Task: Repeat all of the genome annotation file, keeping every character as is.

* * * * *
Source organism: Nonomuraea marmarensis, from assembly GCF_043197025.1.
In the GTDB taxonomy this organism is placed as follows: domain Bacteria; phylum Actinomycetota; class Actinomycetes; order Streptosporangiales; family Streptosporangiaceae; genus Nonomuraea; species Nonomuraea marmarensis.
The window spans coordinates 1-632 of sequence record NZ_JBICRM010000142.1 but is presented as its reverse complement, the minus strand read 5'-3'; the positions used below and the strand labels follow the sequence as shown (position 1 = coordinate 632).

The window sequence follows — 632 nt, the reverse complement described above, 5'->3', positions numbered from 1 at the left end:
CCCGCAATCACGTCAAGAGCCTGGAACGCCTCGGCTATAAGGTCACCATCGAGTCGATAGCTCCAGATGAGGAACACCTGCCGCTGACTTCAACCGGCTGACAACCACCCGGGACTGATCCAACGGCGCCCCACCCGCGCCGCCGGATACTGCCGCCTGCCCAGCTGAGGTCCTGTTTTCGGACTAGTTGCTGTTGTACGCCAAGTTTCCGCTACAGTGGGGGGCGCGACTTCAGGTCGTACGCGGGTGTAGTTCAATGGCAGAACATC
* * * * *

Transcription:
Source organism: Nonomuraea marmarensis, from assembly GCF_043197025.1.
In the GTDB taxonomy this organism is placed as follows: domain Bacteria; phylum Actinomycetota; class Actinomycetes; order Streptosporangiales; family Streptosporangiaceae; genus Nonomuraea; species Nonomuraea marmarensis.
The window spans coordinates 1-632 of sequence record NZ_JBICRM010000142.1 but is presented as its reverse complement, the minus strand read 5'-3'; the positions used below and the strand labels follow the sequence as shown (position 1 = coordinate 632).

The window sequence follows — 632 nt, the reverse complement described above, 5'->3', positions numbered from 1 at the left end:
CCCGCAATCACGTCAAGAGCCTGGAACGCCTCGGCTATAAGGTCACCATCGAGTCGATAGCTCCAGATGAGGAACACCTGCCGCTGACTTCAACCGGCTGACAACCACCCGGGACTGATCCAACGGCGCCCCACCCGCGCCGCCGGATACTGCCGCCTGCCCAGCTGAGGTCCTGTTTTCGGACTAGTTGCTGTTGTACGCCAAGTTTCCGCTACAGTGGGGGGCGCGACTTCAGGTCGTACGCGGGTGTAGTTCAATGGCAGAACATC